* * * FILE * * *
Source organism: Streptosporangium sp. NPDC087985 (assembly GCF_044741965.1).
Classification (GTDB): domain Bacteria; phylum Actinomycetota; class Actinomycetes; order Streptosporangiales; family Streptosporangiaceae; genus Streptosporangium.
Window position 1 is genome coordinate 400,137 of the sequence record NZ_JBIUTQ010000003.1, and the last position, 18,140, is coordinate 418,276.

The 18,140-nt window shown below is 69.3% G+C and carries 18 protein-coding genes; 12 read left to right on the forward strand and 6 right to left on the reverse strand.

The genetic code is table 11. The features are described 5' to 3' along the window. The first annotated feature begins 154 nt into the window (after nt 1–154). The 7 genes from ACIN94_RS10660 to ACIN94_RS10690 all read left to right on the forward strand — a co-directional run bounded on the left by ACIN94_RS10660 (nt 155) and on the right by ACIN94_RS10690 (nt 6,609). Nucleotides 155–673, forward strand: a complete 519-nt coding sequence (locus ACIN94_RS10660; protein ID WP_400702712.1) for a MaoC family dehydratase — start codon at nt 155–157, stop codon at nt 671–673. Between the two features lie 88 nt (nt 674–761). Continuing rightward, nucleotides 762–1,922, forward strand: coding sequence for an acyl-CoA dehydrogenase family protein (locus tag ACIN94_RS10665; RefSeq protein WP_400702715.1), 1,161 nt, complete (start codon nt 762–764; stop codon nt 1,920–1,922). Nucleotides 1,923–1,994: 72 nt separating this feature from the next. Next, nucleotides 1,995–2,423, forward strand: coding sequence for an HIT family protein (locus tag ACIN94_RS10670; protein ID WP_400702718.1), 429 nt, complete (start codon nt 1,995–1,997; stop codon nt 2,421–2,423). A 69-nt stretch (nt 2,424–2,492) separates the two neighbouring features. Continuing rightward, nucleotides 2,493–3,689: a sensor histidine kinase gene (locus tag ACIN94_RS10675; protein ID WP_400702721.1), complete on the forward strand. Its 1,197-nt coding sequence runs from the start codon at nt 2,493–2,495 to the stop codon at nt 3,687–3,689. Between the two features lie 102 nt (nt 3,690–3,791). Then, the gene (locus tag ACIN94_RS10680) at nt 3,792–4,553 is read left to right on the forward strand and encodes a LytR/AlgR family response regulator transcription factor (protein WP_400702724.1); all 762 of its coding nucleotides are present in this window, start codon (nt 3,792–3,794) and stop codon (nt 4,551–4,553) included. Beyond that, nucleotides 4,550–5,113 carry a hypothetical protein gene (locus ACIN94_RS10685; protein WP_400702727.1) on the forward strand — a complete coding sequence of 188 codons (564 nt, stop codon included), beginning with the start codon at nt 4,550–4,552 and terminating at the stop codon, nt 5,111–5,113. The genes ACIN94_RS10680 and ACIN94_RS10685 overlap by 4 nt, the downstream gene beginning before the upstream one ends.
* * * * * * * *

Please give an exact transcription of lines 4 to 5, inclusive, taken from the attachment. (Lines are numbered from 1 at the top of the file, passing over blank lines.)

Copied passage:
The 18,140-nt window shown below is 69.3% G+C and carries 18 protein-coding genes; 12 read left to right on the forward strand and 6 right to left on the reverse strand.

The genetic code is table 11. The features are described 5' to 3' along the window. The first annotated feature begins 154 nt into the window (after nt 1–154). The 7 genes from ACIN94_RS10660 to ACIN94_RS10690 all read left to right on the forward strand — a co-directional run bounded on the left by ACIN94_RS10660 (nt 155) and on the right by ACIN94_RS10690 (nt 6,609). Nucleotides 155–673, forward strand: a complete 519-nt coding sequence (locus ACIN94_RS10660; protein ID WP_400702712.1) for a MaoC family dehydratase — start codon at nt 155–157, stop codon at nt 671–673. Between the two features lie 88 nt (nt 674–761). Continuing rightward, nucleotides 762–1,922, forward strand: coding sequence for an acyl-CoA dehydrogenase family protein (locus tag ACIN94_RS10665; RefSeq protein WP_400702715.1), 1,161 nt, complete (start codon nt 762–764; stop codon nt 1,920–1,922). Nucleotides 1,923–1,994: 72 nt separating this feature from the next. Next, nucleotides 1,995–2,423, forward strand: coding sequence for an HIT family protein (locus tag ACIN94_RS10670; protein ID WP_400702718.1), 429 nt, complete (start codon nt 1,995–1,997; stop codon nt 2,421–2,423). A 69-nt stretch (nt 2,424–2,492) separates the two neighbouring features. Continuing rightward, nucleotides 2,493–3,689: a sensor histidine kinase gene (locus tag ACIN94_RS10675; protein ID WP_400702721.1), complete on the forward strand. Its 1,197-nt coding sequence runs from the start codon at nt 2,493–2,495 to the stop codon at nt 3,687–3,689. Between the two features lie 102 nt (nt 3,690–3,791). Then, the gene (locus tag ACIN94_RS10680) at nt 3,792–4,553 is read left to right on the forward strand and encodes a LytR/AlgR family response regulator transcription factor (protein WP_400702724.1); all 762 of its coding nucleotides are present in this window, start codon (nt 3,792–3,794) and stop codon (nt 4,551–4,553) included. Beyond that, nucleotides 4,550–5,113 carry a hypothetical protein gene (locus ACIN94_RS10685; protein WP_400702727.1) on the forward strand — a complete coding sequence of 188 codons (564 nt, stop codon included), beginning with the start codon at nt 4,550–4,552 and terminating at the stop codon, nt 5,111–5,113. The genes ACIN94_RS10680 and ACIN94_RS10685 overlap by 4 nt, the downstream gene beginning before the upstream one ends.